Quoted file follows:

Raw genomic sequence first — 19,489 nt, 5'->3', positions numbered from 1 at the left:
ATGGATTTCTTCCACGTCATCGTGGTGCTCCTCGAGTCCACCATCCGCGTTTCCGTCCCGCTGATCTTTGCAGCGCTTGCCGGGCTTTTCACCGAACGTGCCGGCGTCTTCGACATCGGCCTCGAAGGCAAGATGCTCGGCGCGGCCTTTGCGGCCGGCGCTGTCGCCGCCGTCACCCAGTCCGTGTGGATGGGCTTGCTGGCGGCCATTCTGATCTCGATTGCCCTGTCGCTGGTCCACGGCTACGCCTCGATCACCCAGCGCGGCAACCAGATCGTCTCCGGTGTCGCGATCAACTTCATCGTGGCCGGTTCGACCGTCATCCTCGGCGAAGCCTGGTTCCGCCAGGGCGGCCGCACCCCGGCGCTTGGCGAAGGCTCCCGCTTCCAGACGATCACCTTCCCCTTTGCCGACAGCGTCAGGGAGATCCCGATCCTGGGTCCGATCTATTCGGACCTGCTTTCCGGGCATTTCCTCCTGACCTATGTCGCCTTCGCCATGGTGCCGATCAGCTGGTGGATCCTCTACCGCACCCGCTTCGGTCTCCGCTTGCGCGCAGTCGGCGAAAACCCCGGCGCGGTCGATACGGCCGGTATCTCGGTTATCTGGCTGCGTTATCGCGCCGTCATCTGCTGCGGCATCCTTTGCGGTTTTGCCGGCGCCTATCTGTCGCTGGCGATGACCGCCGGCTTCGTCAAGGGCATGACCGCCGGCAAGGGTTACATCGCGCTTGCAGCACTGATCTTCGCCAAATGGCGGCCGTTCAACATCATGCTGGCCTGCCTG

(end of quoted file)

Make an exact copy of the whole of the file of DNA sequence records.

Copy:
Raw genomic sequence first — 19,489 nt, 5'->3', positions numbered from 1 at the left:
ATGGATTTCTTCCACGTCATCGTGGTGCTCCTCGAGTCCACCATCCGCGTTTCCGTCCCGCTGATCTTTGCAGCGCTTGCCGGGCTTTTCACCGAACGTGCCGGCGTCTTCGACATCGGCCTCGAAGGCAAGATGCTCGGCGCGGCCTTTGCGGCCGGCGCTGTCGCCGCCGTCACCCAGTCCGTGTGGATGGGCTTGCTGGCGGCCATTCTGATCTCGATTGCCCTGTCGCTGGTCCACGGCTACGCCTCGATCACCCAGCGCGGCAACCAGATCGTCTCCGGTGTCGCGATCAACTTCATCGTGGCCGGTTCGACCGTCATCCTCGGCGAAGCCTGGTTCCGCCAGGGCGGCCGCACCCCGGCGCTTGGCGAAGGCTCCCGCTTCCAGACGATCACCTTCCCCTTTGCCGACAGCGTCAGGGAGATCCCGATCCTGGGTCCGATCTATTCGGACCTGCTTTCCGGGCATTTCCTCCTGACCTATGTCGCCTTCGCCATGGTGCCGATCAGCTGGTGGATCCTCTACCGCACCCGCTTCGGTCTCCGCTTGCGCGCAGTCGGCGAAAACCCCGGCGCGGTCGATACGGCCGGTATCTCGGTTATCTGGCTGCGTTATCGCGCCGTCATCTGCTGCGGCATCCTTTGCGGTTTTGCCGGCGCCTATCTGTCGCTGGCGATGACCGCCGGCTTCGTCAAGGGCATGACCGCCGGCAAGGGTTACATCGCGCTTGCAGCACTGATCTTCGCCAAATGGCGGCCGTTCAACATCATGCTGGCCTGCCTG